Commentary Magazine


I Quip, Therefore I Am

The Long and Short of It: From Aphorism to Novel
By Gary Saul Morson
Stanford University Press, 296 pages

“World literature is a great symposium, and we are invited to the banquet,” Gary Saul Morson writes in the introduction to his new book, The Long and Short of It: From Aphorism to Novel. “With short genres, it is a banquet of delicious morsels.” Morson’s delightful study, which aims to classify and examine these morsels, is both a work of serious scholarship and a feast itself. “It may seem odd that someone could have written a book on War and Peace and yet be fascinated by the shortest literary genres,” Morson, a professor of Russian literature at Northwestern, admits. But a successful aphorism is a masterpiece in miniature, evoking worlds far beyond its actual words. Morson unpacks these pithy gems using the same critical methodology one might apply to an epic.

Actually, there are many different kinds of aphorisms. As Morson declares, winking at one of the category’s most famous examples, “All short genres are brief, but each short genre is brief in its own way.” Consider the apothegm, which highlights the essential, inscrutable mysteries of existence: Pascal’s beautiful line “The heart has its reasons of which reason knows nothing” is the perfect example. Apothegms turn up in the work of writers as diverse as Heraclitus, Lao Tzu, the Greek tragedians, Dostoyevsky, and Sir Arthur Conan Doyle. Whatever truth the apothegm points toward is by definition always postponed, and “anyone who regards its meaning as clear not only misreads it but also mistakes its very nature.” An apothegm’s inscrutability allows a tantalizing glimpse of wisdom that lies beyond our ability to comprehend. “Wisdom begins when we recognize that we do not even know what we do not know,” Morson writes. “Apothegms teach: There are always more doors to open.”

In direct contrast, the short sayings Morson calls “dicta” purport to clear up the universe’s great mysteries. Successful dicta solve “not just a riddle, but the riddle, the one providing the key to all others.” (Descartes’s “I think, therefore I am” is perhaps the classic example.) It would seem obvious that dicta will always trump apothegms; mustn’t the answer be more satisfying than a conundrum? Morson does not think so. In his view, every dictum conceals an act of aggressive repression against the freedom of human thought. “Dicta…allow no legitimate disagreement…the dictum offers itself as beyond coherent challenge,” he writes, citing arguments by Marx, Engels, Spinoza, Bacon, and Freud, among others. Each of these men claimed to have solved the world’s problems; in a lovely scholarly sleight of hand, Morson dismantles their arguments simply by listing the threads of logic common to all.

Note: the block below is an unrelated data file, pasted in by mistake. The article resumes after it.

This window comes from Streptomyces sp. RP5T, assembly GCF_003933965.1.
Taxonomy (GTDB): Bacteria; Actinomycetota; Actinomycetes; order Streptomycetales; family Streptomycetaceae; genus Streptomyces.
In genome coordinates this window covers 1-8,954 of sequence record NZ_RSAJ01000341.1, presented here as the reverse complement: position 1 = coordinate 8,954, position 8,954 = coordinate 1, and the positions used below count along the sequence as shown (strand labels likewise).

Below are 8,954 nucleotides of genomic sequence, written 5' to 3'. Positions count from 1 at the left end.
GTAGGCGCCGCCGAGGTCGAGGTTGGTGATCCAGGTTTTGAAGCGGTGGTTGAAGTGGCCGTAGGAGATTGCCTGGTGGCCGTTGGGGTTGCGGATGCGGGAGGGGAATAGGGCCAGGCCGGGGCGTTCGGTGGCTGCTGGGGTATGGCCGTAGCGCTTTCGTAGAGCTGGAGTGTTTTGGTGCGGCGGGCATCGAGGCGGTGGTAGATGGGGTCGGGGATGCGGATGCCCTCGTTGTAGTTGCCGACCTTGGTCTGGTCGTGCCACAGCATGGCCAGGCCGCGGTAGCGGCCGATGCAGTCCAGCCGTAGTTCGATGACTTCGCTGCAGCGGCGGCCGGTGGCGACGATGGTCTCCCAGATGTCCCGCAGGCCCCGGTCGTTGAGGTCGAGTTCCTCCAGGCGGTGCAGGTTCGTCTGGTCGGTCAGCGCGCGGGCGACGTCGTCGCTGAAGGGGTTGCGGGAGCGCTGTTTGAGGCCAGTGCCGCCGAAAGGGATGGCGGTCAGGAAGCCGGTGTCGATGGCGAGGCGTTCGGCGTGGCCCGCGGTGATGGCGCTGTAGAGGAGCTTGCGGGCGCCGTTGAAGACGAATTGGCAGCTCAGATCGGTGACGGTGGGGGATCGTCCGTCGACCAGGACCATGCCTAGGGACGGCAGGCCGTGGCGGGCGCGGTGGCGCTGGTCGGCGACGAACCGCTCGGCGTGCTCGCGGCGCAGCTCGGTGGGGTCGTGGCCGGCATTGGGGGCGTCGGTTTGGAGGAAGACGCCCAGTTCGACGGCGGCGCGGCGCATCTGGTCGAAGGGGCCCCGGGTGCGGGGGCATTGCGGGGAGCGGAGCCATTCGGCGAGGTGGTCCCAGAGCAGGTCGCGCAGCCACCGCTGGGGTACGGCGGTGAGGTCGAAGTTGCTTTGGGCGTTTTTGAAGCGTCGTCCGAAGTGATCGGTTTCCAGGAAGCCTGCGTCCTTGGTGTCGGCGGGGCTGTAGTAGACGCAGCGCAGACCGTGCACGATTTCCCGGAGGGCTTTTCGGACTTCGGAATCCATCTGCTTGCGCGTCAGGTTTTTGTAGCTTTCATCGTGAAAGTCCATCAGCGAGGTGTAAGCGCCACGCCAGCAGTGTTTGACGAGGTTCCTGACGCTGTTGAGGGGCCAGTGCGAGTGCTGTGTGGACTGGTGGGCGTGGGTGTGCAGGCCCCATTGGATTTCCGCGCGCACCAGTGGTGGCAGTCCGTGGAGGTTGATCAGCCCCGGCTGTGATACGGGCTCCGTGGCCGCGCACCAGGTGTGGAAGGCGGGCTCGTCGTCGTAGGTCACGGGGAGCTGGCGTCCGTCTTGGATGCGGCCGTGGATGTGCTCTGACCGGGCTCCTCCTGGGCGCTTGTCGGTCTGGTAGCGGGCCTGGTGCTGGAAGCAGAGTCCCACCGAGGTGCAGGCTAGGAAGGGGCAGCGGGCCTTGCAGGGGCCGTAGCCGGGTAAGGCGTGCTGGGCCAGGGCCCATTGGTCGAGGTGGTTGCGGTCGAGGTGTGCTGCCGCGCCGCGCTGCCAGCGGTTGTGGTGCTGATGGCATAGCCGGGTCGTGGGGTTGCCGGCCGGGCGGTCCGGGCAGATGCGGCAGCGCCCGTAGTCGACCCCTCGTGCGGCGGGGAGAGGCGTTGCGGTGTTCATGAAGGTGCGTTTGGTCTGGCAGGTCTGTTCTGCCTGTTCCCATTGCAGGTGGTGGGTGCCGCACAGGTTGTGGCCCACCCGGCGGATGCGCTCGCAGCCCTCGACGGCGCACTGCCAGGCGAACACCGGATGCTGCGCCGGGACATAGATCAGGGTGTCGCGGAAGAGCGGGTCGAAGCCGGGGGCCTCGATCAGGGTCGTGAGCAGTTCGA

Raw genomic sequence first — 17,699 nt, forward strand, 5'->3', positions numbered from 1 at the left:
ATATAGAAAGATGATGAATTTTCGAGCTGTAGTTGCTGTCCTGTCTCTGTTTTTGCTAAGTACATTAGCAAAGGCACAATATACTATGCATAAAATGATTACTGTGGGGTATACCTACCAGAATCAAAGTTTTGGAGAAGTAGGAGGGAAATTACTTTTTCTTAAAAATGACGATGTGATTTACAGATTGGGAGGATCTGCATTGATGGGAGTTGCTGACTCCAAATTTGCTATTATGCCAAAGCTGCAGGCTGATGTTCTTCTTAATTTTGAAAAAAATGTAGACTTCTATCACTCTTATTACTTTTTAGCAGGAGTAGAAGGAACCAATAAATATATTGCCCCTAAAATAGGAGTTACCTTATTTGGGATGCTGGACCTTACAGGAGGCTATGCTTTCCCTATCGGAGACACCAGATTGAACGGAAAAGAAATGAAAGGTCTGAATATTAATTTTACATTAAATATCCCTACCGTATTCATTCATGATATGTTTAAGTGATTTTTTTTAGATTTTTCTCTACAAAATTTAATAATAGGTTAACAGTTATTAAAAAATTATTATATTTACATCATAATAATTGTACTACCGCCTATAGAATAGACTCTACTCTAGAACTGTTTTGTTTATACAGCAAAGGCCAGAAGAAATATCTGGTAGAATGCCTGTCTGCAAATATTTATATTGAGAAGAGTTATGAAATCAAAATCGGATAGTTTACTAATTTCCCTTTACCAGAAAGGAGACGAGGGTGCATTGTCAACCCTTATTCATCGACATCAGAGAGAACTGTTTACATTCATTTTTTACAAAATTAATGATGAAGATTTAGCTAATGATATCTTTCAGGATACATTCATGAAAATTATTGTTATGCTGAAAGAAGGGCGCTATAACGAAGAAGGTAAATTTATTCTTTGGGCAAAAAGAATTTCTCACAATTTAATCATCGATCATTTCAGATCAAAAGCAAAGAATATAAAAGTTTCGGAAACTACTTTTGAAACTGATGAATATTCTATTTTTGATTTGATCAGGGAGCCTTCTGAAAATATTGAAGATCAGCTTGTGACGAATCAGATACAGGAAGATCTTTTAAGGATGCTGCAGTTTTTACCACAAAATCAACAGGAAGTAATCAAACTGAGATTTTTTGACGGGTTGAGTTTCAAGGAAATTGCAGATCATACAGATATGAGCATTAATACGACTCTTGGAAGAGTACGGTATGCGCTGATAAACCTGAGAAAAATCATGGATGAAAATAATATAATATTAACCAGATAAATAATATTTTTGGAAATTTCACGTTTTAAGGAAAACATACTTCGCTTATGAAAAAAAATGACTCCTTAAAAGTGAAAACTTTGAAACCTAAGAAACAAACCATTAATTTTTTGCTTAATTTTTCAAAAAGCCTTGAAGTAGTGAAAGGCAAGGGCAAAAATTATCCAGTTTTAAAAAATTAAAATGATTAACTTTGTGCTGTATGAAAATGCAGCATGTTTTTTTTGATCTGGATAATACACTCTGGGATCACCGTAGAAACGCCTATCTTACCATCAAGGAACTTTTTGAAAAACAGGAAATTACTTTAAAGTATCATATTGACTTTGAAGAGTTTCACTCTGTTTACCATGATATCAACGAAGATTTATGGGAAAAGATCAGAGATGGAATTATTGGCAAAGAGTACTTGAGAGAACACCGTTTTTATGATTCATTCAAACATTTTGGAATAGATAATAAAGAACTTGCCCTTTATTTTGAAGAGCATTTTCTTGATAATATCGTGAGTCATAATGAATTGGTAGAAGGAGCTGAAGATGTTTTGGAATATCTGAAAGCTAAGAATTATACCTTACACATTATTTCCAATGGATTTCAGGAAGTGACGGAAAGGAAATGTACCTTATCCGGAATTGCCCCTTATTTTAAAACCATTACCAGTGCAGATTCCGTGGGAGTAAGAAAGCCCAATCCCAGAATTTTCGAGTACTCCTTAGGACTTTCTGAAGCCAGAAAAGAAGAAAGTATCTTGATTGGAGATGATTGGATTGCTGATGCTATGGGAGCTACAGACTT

He systematically summarizes the dictum’s inevitable algorithm, from beginning (“Since antiquity, people have looked for the best way to organize society, and now we know it”) through middle (“Nothing has seemed more complex and bewildering than the human psyche, but we have at last discovered the key to its workings”) to end (“The secret of happiness has been revealed”). Here lies logical trouble: The master plan that explains the universe must by definition be unique. It certainly cannot be structurally identical to any number of other master plans. Once this logical fallacy is exposed, the dictum’s self-satisfied conclusions collapse like a house of cards.

Morson, calmly surveying the ruins, does not rush in with pet theories of his own. He aims to enlighten, not to preach; he is no dogmatist, but an old-fashioned intellectual polymath, the hip professor who manages to be both erudite and droll. Even in a discussion of, say, Yogi Berra’s “witless witticisms,” he leaves no page unturned. And his critical acumen is matched by his skill as an anthologist; he has amassed a wonderful collection of everything from Marxist doctrine to deathbed wit, from gallows humor (both literal and figurative) to sarcasm, unintentional howlers, homilies, proverbs, repartee, insults, and lovely philosophical jewels. Without fail, he takes tremendous care with each aphorism he cites. He situates each quotation in its proper cultural milieu before he hones in on specifics. He draws our attention to the chilling brilliance of a single word within the sentence Thomas More uttered as he ascended the scaffold, (“I pray you, master Lieutenant, see me safe up, and [as for] my coming down let me shift for myself”—the word in question is shift) and provides a four paragraph explication de texte on Dorothy Parker’s famous three-word response (“Pearls before swine”) to an insult from Clare Boothe Luce. The latter is an astounding feat; humor is a delicate genre, and anyone who performs exploratory surgery on a joke runs the risk that his patient will die on the table. “Commentary can also ruin an aphorism,” Morson acknowledges; his never does.